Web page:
Ally also provides staff with an accessibility score and guidance on common files within Moodle including PDF, PowerPoint and Word documents.  This includes files already present within Moodle and new files as they are uploaded. The accessibility score and guidance are available to staff but not students. Using Ally and Digital Education’s guidance on creating accessible content, staff will be able to identify and improve the accessibility of their teaching resources.

You can learn more about Ally by visiting the UCL staff guide on Blackboard Ally and by watching Blackboard’s video below:

Students can be directed towards UCL student guide on Blackboard Ally.

Keep an eye on the Digital Education blog for updates.

If you have any questions relating to Ally, or you would like a demonstration for your Department, please contact digi-ed@ucl.ac.uk.

How to add an image to your Moodle Course Card

EliotHoving23 August 2019

You have probably noticed that your Moodle home page looks different thanks to the Moodle upgrade.

 

The Course Overview now includes a card  for each course, which includes an image. By default Moodle displays a tessellated pattern, but you can add a more meaningful image as follows.

 

Before:

Moodle Course Card View

After:

Moodle Course Card View now with image added.

First things first, get your image ready. We recommend including an image without text as text can appear distorted when the image is resized to fit the card. Your image needs to be rectangular. I used an image that was sized 900px by 600px which I found on UCL’s Imagestore – a free repository of UCL images.

You then need to:

  1. Open your course in Moodle.
  2. In the Administration block, click Edit settings.
  3. Under Course image, upload your image.
  4. Click Save and Display

If you return to the Moodle home page, your image will now display.

 

If you’d like to know more about the Moodle Course Overview, check out the Moodle Dashboard video.

 

Improving Inclusivity – observations from the UCL Education Conference 2019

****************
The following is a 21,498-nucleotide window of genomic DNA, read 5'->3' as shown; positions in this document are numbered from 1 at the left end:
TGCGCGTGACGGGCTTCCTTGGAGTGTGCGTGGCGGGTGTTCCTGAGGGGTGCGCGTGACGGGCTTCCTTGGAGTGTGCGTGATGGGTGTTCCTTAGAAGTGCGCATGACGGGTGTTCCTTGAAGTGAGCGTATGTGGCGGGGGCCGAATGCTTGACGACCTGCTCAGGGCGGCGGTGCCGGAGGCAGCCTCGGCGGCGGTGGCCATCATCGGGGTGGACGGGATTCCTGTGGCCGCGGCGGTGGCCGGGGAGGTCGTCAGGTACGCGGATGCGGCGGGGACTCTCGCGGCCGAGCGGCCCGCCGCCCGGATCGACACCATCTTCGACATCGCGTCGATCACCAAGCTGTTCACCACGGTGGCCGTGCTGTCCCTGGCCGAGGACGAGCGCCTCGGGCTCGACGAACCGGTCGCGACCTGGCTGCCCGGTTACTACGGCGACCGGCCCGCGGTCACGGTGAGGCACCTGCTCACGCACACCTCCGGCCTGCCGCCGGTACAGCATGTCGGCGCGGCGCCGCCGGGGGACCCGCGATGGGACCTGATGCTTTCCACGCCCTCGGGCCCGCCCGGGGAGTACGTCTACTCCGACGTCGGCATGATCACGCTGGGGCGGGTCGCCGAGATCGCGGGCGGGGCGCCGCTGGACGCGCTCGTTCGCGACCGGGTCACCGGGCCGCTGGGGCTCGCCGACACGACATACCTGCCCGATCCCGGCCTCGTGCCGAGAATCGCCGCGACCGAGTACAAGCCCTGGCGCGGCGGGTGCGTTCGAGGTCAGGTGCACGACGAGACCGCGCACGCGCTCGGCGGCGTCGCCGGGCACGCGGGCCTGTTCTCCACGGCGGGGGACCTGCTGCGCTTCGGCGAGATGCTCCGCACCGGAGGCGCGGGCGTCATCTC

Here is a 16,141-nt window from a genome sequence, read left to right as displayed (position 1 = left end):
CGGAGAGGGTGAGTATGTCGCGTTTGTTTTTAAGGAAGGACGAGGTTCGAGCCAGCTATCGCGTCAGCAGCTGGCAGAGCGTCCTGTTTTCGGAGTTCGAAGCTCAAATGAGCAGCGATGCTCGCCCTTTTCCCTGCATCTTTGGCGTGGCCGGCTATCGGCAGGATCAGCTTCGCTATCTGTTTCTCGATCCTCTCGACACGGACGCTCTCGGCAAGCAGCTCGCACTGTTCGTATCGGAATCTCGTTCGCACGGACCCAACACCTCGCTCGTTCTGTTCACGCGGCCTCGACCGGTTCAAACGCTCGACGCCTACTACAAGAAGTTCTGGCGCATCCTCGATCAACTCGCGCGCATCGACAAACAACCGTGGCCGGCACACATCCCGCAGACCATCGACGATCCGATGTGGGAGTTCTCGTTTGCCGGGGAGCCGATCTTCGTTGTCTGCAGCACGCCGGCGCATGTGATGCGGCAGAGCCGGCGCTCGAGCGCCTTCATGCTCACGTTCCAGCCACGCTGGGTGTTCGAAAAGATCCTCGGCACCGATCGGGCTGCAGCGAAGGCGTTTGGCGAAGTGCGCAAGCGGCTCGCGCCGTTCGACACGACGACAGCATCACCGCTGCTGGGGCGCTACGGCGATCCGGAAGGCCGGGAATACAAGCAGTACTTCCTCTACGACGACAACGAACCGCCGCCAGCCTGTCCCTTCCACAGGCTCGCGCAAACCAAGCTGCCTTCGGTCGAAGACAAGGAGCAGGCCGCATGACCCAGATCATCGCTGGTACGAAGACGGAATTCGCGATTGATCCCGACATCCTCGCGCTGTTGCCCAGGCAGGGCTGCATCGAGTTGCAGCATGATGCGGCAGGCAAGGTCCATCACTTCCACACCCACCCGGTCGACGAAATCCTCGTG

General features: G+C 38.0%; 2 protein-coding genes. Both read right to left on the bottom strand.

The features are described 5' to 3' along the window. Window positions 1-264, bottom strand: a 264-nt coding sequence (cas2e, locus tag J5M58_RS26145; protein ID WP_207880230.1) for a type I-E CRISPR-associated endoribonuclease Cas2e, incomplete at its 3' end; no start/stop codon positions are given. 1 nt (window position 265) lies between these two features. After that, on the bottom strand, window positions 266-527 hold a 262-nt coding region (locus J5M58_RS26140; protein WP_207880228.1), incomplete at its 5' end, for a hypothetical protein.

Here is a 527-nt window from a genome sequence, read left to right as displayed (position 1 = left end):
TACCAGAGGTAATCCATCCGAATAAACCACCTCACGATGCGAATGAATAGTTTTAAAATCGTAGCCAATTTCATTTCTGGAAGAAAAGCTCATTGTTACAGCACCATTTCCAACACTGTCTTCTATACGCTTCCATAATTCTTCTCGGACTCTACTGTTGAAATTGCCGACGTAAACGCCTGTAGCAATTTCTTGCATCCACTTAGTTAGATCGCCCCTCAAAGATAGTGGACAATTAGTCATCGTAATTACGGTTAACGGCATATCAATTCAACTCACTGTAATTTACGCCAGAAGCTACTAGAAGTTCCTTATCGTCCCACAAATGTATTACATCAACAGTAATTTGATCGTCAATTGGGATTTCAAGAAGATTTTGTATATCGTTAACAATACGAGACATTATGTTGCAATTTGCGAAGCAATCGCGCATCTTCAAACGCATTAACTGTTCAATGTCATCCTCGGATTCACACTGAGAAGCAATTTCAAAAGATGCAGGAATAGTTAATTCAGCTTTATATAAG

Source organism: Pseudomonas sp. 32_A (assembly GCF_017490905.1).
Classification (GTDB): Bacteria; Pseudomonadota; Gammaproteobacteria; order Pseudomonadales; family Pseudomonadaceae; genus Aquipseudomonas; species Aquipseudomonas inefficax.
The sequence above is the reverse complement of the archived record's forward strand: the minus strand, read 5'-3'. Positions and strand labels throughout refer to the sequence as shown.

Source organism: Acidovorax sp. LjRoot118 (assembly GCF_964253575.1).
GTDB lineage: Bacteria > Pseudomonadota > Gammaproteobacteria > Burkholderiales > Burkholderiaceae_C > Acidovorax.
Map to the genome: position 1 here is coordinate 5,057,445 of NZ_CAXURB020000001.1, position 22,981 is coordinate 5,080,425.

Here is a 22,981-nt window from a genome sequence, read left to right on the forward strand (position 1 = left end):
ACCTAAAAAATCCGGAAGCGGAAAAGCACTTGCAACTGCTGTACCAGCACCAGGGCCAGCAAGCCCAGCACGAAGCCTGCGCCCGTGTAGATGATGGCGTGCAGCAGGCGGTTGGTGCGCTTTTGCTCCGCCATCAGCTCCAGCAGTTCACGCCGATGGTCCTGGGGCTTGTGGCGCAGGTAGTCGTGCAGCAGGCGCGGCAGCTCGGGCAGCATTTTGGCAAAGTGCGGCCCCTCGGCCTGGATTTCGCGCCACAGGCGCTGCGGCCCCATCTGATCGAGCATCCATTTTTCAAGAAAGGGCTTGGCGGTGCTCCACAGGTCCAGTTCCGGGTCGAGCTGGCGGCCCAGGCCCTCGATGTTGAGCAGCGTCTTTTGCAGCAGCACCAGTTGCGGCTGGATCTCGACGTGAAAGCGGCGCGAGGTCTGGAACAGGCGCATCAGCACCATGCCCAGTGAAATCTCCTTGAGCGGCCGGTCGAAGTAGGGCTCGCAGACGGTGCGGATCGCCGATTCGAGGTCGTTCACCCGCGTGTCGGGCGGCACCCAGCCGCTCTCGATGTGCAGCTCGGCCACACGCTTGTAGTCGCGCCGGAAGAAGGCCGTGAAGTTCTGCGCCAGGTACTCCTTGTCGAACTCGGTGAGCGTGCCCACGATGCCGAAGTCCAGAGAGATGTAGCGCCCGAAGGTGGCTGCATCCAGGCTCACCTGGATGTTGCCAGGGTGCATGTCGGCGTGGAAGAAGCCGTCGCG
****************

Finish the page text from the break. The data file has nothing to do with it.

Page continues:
EliotHoving9 April 2019

I had the opportunity to attend the 2019 UCL Education Conference on Monday 1st April 2019. The conference was themed around:

  • Widening participation
  • BME (Black Minority Ethnic) Attainment
  • Assessment and Feedback
  • Supporting student success
  • Digital education and innovations

Although it was April Fool’s day, and Brexit loomed large, the conference was full of sober analysis and creative initiatives.

The opening plenary by Anne-Marie Canning MBE challenged Universities to play a greater role in promoting inclusivity in their internal practices, and in the broader public sphere as powerful and influential institutions capable of bringing about change. A subsequent panel discussion raised plenty of questions over the structural and everyday challenges to inclusivity, including whether inclusivity was a process or an outcome. This set the tone for the workshop sessions for the remainder of the day. I attended three sessions, which were part of the Digital education and innovations stream of the conference. Each session demonstrated a creative and pragmatic way to improve inclusivity in the classroom.

Photo by Kane Reinholdtsen on Unsplash

Multisensory and personalised feedback

Maria Sibiryakova presented her approach to teaching writing in Russian. She highlighted the challenge of teaching to a diverse cohort where students can have different experiences of living in Russia and different interests in learning Russian. In the course, students complete seven mini-essays (500 words each) and Maria provides audio and written feedback to students, which combine to “feedforward” into the next assessment.